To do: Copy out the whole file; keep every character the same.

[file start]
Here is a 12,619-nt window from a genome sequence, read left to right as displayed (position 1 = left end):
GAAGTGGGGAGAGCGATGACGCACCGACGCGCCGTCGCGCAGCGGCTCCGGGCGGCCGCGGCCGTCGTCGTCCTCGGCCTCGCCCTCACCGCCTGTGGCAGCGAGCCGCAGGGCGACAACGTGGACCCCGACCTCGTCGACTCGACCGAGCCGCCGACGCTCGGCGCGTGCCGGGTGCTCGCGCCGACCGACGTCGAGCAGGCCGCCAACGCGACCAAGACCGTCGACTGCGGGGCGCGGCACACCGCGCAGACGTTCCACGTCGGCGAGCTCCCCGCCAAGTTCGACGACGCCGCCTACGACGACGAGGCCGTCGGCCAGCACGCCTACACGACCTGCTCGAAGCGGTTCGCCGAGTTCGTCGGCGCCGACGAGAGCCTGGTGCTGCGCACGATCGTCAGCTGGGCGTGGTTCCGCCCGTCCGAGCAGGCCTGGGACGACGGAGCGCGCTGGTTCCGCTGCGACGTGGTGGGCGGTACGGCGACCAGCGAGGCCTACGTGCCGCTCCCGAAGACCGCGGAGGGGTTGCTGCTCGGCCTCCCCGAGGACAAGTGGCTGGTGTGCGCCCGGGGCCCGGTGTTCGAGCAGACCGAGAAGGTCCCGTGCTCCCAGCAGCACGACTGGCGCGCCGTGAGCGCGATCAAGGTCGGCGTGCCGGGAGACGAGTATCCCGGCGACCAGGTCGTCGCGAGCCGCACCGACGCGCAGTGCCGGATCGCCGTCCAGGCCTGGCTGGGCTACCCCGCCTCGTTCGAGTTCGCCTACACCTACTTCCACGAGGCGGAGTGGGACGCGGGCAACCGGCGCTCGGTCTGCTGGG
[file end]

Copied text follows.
Here is a 12,619-nt window from a genome sequence, read left to right as displayed (position 1 = left end):
GAAGTGGGGAGAGCGATGACGCACCGACGCGCCGTCGCGCAGCGGCTCCGGGCGGCCGCGGCCGTCGTCGTCCTCGGCCTCGCCCTCACCGCCTGTGGCAGCGAGCCGCAGGGCGACAACGTGGACCCCGACCTCGTCGACTCGACCGAGCCGCCGACGCTCGGCGCGTGCCGGGTGCTCGCGCCGACCGACGTCGAGCAGGCCGCCAACGCGACCAAGACCGTCGACTGCGGGGCGCGGCACACCGCGCAGACGTTCCACGTCGGCGAGCTCCCCGCCAAGTTCGACGACGCCGCCTACGACGACGAGGCCGTCGGCCAGCACGCCTACACGACCTGCTCGAAGCGGTTCGCCGAGTTCGTCGGCGCCGACGAGAGCCTGGTGCTGCGCACGATCGTCAGCTGGGCGTGGTTCCGCCCGTCCGAGCAGGCCTGGGACGACGGAGCGCGCTGGTTCCGCTGCGACGTGGTGGGCGGTACGGCGACCAGCGAGGCCTACGTGCCGCTCCCGAAGACCGCGGAGGGGTTGCTGCTCGGCCTCCCCGAGGACAAGTGGCTGGTGTGCGCCCGGGGCCCGGTGTTCGAGCAGACCGAGAAGGTCCCGTGCTCCCAGCAGCACGACTGGCGCGCCGTGAGCGCGATCAAGGTCGGCGTGCCGGGAGACGAGTATCCCGGCGACCAGGTCGTCGCGAGCCGCACCGACGCGCAGTGCCGGATCGCCGTCCAGGCCTGGCTGGGCTACCCCGCCTCGTTCGAGTTCGCCTACACCTACTTCCACGAGGCGGAGTGGGACGCGGGCAACCGGCGCTCGGTCTGCTGGG